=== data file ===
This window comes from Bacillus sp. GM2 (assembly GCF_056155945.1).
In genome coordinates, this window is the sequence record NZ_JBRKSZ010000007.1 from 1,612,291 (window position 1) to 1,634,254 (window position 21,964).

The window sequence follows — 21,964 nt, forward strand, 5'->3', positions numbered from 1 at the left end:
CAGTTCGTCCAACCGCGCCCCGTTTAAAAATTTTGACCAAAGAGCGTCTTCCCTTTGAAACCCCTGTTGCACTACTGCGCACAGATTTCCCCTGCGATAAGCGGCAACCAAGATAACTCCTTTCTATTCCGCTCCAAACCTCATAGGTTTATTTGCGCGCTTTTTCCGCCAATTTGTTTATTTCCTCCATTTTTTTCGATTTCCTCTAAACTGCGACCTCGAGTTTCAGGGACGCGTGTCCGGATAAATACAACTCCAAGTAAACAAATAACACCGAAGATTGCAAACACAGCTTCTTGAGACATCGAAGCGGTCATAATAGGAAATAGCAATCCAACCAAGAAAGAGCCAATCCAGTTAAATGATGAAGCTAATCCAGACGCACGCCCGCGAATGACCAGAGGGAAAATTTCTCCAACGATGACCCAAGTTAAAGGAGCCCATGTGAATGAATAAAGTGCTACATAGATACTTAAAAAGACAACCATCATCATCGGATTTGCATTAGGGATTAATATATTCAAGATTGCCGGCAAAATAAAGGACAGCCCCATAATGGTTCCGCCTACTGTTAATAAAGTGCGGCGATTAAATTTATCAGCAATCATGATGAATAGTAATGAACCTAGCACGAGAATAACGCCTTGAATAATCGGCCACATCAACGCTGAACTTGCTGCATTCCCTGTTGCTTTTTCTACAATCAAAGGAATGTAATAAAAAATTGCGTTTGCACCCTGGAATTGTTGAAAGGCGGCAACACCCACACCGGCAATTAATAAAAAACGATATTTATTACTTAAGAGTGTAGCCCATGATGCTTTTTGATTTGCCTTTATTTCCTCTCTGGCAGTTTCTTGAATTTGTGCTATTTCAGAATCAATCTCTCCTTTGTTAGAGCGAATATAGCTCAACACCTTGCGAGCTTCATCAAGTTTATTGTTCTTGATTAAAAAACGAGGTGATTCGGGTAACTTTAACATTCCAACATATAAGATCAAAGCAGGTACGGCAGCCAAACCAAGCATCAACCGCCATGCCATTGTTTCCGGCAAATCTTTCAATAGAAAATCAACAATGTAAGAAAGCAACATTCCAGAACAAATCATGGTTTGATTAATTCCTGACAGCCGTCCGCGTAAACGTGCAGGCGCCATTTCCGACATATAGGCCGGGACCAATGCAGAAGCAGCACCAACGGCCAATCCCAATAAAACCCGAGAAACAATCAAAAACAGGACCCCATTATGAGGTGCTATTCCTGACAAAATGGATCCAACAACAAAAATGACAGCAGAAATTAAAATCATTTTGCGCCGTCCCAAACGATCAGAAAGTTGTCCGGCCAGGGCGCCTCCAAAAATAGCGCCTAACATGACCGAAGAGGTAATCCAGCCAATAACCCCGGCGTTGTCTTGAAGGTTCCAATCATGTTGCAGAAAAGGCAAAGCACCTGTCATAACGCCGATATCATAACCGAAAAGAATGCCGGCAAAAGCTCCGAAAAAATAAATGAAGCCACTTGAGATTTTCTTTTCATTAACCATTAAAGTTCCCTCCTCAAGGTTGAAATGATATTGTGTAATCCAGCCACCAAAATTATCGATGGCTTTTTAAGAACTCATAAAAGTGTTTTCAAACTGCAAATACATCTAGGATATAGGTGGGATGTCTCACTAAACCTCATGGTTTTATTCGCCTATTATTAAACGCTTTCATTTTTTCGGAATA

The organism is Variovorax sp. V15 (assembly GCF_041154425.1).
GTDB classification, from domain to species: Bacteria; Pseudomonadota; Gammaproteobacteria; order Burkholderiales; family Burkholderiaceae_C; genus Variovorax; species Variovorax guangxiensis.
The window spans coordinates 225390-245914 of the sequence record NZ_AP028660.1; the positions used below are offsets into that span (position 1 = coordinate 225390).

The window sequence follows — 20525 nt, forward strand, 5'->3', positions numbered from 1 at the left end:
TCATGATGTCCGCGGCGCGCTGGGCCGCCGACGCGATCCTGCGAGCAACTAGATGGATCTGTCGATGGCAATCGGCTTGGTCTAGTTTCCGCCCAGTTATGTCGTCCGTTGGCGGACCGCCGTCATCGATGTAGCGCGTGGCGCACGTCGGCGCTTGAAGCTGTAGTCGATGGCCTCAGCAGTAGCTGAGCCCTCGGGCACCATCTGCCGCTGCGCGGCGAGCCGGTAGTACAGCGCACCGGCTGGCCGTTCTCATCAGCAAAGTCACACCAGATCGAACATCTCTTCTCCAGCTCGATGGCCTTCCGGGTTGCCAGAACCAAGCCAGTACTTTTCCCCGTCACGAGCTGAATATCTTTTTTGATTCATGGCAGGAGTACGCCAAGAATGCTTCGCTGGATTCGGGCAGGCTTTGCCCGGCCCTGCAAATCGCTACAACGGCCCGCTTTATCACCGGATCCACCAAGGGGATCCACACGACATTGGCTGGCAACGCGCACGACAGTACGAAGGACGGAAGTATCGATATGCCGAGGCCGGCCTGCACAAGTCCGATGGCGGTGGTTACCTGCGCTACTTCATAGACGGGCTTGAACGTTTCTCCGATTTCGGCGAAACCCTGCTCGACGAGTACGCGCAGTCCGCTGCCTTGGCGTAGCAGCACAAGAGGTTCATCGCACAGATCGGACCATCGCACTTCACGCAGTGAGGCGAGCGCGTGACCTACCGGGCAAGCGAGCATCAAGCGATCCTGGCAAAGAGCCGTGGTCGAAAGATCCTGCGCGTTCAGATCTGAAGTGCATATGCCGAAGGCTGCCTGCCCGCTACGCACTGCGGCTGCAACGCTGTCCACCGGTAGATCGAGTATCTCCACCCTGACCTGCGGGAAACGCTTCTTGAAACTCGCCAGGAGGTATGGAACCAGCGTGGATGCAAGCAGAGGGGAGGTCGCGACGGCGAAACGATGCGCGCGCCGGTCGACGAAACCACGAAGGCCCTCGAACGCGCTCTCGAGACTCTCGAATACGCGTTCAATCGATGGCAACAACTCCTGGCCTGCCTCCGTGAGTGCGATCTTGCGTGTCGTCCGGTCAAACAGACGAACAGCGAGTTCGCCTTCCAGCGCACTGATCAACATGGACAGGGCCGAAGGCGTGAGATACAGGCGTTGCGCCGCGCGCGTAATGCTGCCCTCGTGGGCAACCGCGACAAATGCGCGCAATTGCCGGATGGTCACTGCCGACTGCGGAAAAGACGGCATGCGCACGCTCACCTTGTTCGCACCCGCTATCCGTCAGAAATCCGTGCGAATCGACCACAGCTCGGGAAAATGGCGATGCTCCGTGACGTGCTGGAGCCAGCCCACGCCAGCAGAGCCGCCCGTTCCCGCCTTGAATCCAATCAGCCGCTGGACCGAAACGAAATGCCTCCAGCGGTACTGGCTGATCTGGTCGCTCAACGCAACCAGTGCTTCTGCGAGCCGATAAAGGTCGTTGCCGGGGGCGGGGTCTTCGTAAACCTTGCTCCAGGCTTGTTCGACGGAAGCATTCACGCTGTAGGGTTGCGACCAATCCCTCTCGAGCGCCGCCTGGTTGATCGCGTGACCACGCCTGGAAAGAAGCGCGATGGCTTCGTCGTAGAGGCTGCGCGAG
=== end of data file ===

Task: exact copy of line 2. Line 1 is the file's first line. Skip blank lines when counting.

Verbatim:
In genome coordinates, this window is the sequence record NZ_JBRKSZ010000007.1 from 1,612,291 (window position 1) to 1,634,254 (window position 21,964).